LYTHAM, England (Reuters) - Defending champion Darren Clarke echoed the sentiments of former world number one Tiger Woods when he described the rough at this week’s British Open as “absolutely brutal” on Monday.
“The grass is quite thick,” the 43-year-old Clarke told reporters as the rain lashed down at the Lytham and St Annes venue.
”It’s not quite what we would expect on a links course. It’s a little bit thicker than what you normally find.
“It’s really tough - if you start spraying the ball around this week you might as well go home. There are a few patches out there where it’s just absolutely brutal.”
American Woods was similarly taken aback when he played a practice round at the Lancashire links course on Sunday.
“I’ve never seen the rough this high or thick and dense,” said the three-times British Open champion.
“You can’t get out of it. That bottom six inches, in some places, is almost unplayable.”
Clarke, who has struggled badly for form since winning his first major at Sandwich last year, believes there will be plenty of lost balls this week.
“There are a few places where...I don’t know if you’ll be able to take a full swing and move it,” he explained.
Clarke also said the bunkers dotted around the 7,086-yard, par-70 layout would be almost as difficult as the rough.
“It’s a nightmare because there are 205 bunkers and... they’re very penal, very tough,” said the former Ryder Cup stalwart.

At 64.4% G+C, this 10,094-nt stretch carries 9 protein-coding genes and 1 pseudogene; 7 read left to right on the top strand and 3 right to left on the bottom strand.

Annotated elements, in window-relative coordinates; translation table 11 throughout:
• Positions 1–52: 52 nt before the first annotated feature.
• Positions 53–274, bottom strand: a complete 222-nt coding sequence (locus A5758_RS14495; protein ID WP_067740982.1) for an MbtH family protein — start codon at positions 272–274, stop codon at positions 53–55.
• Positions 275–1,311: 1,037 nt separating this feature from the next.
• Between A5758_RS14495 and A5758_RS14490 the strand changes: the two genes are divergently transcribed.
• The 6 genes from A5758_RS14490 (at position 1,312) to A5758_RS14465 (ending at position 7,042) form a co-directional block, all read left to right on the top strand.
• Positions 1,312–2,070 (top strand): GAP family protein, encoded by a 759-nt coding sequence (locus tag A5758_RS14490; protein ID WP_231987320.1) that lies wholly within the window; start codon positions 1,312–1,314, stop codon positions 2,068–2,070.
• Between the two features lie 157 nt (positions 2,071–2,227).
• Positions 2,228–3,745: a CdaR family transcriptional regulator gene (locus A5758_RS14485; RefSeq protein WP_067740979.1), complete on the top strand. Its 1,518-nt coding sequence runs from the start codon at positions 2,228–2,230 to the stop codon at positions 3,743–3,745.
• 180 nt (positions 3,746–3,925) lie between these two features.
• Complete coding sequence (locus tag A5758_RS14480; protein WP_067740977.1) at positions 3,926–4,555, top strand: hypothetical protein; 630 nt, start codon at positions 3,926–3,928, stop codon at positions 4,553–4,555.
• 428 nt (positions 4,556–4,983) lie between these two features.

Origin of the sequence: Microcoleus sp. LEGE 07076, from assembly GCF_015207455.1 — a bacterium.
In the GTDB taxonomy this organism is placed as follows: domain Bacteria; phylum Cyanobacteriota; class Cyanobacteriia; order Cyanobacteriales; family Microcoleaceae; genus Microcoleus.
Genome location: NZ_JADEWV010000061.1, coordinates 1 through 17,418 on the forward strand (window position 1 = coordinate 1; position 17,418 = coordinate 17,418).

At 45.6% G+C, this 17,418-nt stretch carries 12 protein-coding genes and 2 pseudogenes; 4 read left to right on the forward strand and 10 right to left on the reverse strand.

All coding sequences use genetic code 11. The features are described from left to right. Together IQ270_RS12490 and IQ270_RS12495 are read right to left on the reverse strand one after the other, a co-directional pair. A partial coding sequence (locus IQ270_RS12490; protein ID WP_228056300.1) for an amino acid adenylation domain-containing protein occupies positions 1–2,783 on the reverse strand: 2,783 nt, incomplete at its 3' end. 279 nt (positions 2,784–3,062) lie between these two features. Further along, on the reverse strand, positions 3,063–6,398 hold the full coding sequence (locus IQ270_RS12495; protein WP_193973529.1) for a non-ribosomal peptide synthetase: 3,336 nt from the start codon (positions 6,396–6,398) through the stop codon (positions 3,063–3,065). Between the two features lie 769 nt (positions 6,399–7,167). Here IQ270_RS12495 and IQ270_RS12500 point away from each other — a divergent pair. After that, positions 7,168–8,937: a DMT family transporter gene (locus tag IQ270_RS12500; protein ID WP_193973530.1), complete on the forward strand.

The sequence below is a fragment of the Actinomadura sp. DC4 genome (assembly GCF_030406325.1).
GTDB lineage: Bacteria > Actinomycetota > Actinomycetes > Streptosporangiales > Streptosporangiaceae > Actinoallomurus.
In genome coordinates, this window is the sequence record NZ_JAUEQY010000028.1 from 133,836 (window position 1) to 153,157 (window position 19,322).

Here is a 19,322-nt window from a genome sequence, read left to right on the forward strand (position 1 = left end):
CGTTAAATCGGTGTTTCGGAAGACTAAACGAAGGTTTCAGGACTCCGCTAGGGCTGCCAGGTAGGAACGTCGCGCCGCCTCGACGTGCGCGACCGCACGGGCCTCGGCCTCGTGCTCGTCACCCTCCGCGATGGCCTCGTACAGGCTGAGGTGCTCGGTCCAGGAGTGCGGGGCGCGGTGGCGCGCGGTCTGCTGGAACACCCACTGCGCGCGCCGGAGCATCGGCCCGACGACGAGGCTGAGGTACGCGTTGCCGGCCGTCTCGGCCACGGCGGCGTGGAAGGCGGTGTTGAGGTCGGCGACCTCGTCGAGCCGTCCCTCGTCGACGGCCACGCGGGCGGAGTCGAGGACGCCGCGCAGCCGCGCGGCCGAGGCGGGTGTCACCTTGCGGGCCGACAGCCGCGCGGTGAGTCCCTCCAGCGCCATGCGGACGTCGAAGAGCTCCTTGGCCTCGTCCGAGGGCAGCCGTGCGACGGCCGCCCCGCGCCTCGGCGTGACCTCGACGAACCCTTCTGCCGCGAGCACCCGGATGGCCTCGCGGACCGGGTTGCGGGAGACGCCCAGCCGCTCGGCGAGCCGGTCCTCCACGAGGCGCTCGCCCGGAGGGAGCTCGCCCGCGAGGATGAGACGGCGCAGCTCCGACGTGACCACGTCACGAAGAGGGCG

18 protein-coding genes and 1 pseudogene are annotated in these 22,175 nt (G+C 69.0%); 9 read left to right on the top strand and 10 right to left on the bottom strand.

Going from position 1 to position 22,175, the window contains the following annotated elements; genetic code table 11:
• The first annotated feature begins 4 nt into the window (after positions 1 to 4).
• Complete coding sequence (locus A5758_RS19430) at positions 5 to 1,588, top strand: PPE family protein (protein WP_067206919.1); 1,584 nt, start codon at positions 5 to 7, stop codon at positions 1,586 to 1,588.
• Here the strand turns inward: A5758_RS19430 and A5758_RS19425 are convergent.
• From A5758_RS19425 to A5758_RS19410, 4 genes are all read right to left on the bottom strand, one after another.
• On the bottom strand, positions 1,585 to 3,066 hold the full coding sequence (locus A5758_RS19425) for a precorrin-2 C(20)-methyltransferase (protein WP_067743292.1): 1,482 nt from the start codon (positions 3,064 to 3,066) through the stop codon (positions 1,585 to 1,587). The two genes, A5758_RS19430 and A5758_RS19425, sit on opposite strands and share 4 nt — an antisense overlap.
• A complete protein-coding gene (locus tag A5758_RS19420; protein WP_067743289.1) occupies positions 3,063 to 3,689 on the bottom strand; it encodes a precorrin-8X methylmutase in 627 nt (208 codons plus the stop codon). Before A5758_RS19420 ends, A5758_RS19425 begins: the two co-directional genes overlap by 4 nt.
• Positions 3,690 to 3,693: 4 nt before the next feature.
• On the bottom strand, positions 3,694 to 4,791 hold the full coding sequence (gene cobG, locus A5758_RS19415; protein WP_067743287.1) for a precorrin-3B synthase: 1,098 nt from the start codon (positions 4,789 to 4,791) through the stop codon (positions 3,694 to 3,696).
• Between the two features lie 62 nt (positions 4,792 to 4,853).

”You know there are going to be occasions here this week where I think you’re going to see guys taking penalty drops out of them because they won’t be able to move the ball anywhere.
“They are a huge part of this course. It’s very heavily bunkered in the landing areas where we really need to hit the ball,” added Clarke.
“Accuracy is going to be the key this week. It’s not really length off the tee, it’s going to be keeping it on the fairways and keeping it out of those bunkers.”
Clarke has missed a host of halfway cuts since landing the coveted Claret Jug a year ago.
“I don’t know if that’s because of winning the Open or not but I’ve certainly fallen into a little bit of a trap of trying to play better and trying too hard,” he said.
“I’ve been getting into a mentality that I’ve got to go out and play like the Open champion instead of just playing the way I played in the first place.”
Clarke said the trophy was a bit battered and bruised when he handed it back to Royal & Ancient chief executive Peter Dawson on Monday.
”I didn’t really want to give it back,“ said the Northern Irishman. ”The year has gone amazingly fast and it’s been an honor and a privilege to represent the R&A and take the Claret Jug all over the world.
“It’s not quite in as good a condition as I received it in. It’s been here, there and everywhere but Mr Dawson looked at it and said, ‘Oh, we can fix this, we can fix that’, so it’s not too bad.”
Editing by John Mehaffey